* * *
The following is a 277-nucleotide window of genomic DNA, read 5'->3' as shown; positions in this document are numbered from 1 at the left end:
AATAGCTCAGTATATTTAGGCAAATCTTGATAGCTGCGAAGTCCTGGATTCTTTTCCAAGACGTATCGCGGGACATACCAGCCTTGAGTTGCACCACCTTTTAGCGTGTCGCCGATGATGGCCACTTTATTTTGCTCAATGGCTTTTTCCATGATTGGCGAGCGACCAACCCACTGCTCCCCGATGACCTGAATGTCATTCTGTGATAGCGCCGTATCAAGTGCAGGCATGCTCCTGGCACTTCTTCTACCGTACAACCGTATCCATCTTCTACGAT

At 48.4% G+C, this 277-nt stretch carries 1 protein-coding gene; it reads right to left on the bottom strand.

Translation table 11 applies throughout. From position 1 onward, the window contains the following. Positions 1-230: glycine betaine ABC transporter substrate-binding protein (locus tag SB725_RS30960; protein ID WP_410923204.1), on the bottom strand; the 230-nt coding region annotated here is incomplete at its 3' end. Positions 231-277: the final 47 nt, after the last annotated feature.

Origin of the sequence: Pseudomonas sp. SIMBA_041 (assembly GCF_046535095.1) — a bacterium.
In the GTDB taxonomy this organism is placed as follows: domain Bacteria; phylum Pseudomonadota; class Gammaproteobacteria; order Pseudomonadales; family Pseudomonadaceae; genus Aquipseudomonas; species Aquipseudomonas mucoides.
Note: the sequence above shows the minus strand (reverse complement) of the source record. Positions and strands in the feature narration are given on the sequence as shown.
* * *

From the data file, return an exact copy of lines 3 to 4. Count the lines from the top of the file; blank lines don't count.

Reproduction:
At 48.4% G+C, this 277-nt stretch carries 1 protein-coding gene; it reads right to left on the bottom strand.

Translation table 11 applies throughout. From position 1 onward, the window contains the following. Positions 1-230: glycine betaine ABC transporter substrate-binding protein (locus tag SB725_RS30960; protein ID WP_410923204.1), on the bottom strand; the 230-nt coding region annotated here is incomplete at its 3' end. Positions 231-277: the final 47 nt, after the last annotated feature.